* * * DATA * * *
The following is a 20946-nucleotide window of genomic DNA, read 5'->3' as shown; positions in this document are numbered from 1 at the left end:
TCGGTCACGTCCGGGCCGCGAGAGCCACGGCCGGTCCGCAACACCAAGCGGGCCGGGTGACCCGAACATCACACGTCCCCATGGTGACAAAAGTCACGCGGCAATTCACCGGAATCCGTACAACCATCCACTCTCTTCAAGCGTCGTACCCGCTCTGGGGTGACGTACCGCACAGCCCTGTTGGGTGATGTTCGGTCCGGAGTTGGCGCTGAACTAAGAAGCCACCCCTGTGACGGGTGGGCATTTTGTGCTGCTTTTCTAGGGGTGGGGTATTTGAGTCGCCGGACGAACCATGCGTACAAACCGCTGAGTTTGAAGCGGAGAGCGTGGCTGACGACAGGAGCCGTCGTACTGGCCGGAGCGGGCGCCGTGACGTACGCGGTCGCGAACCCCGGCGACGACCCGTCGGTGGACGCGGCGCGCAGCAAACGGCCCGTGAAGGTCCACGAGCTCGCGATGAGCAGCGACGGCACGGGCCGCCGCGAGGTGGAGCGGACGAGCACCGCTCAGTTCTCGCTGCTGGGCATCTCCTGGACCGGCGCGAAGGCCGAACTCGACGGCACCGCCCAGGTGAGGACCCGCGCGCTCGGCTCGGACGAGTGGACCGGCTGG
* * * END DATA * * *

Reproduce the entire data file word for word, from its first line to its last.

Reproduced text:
The following is a 20946-nucleotide window of genomic DNA, read 5'->3' as shown; positions in this document are numbered from 1 at the left end:
TCGGTCACGTCCGGGCCGCGAGAGCCACGGCCGGTCCGCAACACCAAGCGGGCCGGGTGACCCGAACATCACACGTCCCCATGGTGACAAAAGTCACGCGGCAATTCACCGGAATCCGTACAACCATCCACTCTCTTCAAGCGTCGTACCCGCTCTGGGGTGACGTACCGCACAGCCCTGTTGGGTGATGTTCGGTCCGGAGTTGGCGCTGAACTAAGAAGCCACCCCTGTGACGGGTGGGCATTTTGTGCTGCTTTTCTAGGGGTGGGGTATTTGAGTCGCCGGACGAACCATGCGTACAAACCGCTGAGTTTGAAGCGGAGAGCGTGGCTGACGACAGGAGCCGTCGTACTGGCCGGAGCGGGCGCCGTGACGTACGCGGTCGCGAACCCCGGCGACGACCCGTCGGTGGACGCGGCGCGCAGCAAACGGCCCGTGAAGGTCCACGAGCTCGCGATGAGCAGCGACGGCACGGGCCGCCGCGAGGTGGAGCGGACGAGCACCGCTCAGTTCTCGCTGCTGGGCATCTCCTGGACCGGCGCGAAGGCCGAACTCGACGGCACCGCCCAGGTGAGGACCCGCGCGCTCGGCTCGGACGAGTGGACCGGCTGG